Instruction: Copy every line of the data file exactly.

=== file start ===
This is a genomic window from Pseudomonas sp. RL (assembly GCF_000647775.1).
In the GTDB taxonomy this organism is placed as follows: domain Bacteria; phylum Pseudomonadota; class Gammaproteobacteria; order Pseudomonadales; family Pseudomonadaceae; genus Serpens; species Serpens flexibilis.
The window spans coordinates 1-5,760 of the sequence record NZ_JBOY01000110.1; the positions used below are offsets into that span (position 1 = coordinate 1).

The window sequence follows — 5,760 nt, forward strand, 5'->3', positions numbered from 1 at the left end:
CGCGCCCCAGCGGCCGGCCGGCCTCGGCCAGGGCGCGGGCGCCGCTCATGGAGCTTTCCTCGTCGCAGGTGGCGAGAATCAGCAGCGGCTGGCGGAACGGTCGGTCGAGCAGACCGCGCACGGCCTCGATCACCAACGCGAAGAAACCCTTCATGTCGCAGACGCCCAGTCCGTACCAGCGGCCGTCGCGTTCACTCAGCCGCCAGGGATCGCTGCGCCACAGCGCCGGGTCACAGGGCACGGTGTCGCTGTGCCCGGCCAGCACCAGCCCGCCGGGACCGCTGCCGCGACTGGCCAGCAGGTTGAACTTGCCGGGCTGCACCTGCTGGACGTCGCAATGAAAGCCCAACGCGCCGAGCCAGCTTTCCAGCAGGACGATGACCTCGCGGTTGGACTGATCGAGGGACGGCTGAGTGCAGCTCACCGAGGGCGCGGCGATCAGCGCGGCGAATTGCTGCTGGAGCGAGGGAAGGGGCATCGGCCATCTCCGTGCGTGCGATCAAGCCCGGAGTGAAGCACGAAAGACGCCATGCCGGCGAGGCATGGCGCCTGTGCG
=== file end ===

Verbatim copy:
This is a genomic window from Pseudomonas sp. RL (assembly GCF_000647775.1).
In the GTDB taxonomy this organism is placed as follows: domain Bacteria; phylum Pseudomonadota; class Gammaproteobacteria; order Pseudomonadales; family Pseudomonadaceae; genus Serpens; species Serpens flexibilis.
The window spans coordinates 1-5,760 of the sequence record NZ_JBOY01000110.1; the positions used below are offsets into that span (position 1 = coordinate 1).

The window sequence follows — 5,760 nt, forward strand, 5'->3', positions numbered from 1 at the left end:
CGCGCCCCAGCGGCCGGCCGGCCTCGGCCAGGGCGCGGGCGCCGCTCATGGAGCTTTCCTCGTCGCAGGTGGCGAGAATCAGCAGCGGCTGGCGGAACGGTCGGTCGAGCAGACCGCGCACGGCCTCGATCACCAACGCGAAGAAACCCTTCATGTCGCAGACGCCCAGTCCGTACCAGCGGCCGTCGCGTTCACTCAGCCGCCAGGGATCGCTGCGCCACAGCGCCGGGTCACAGGGCACGGTGTCGCTGTGCCCGGCCAGCACCAGCCCGCCGGGACCGCTGCCGCGACTGGCCAGCAGGTTGAACTTGCCGGGCTGCACCTGCTGGACGTCGCAATGAAAGCCCAACGCGCCGAGCCAGCTTTCCAGCAGGACGATGACCTCGCGGTTGGACTGATCGAGGGACGGCTGAGTGCAGCTCACCGAGGGCGCGGCGATCAGCGCGGCGAATTGCTGCTGGAGCGAGGGAAGGGGCATCGGCCATCTCCGTGCGTGCGATCAAGCCCGGAGTGAAGCACGAAAGACGCCATGCCGGCGAGGCATGGCGCCTGTGCG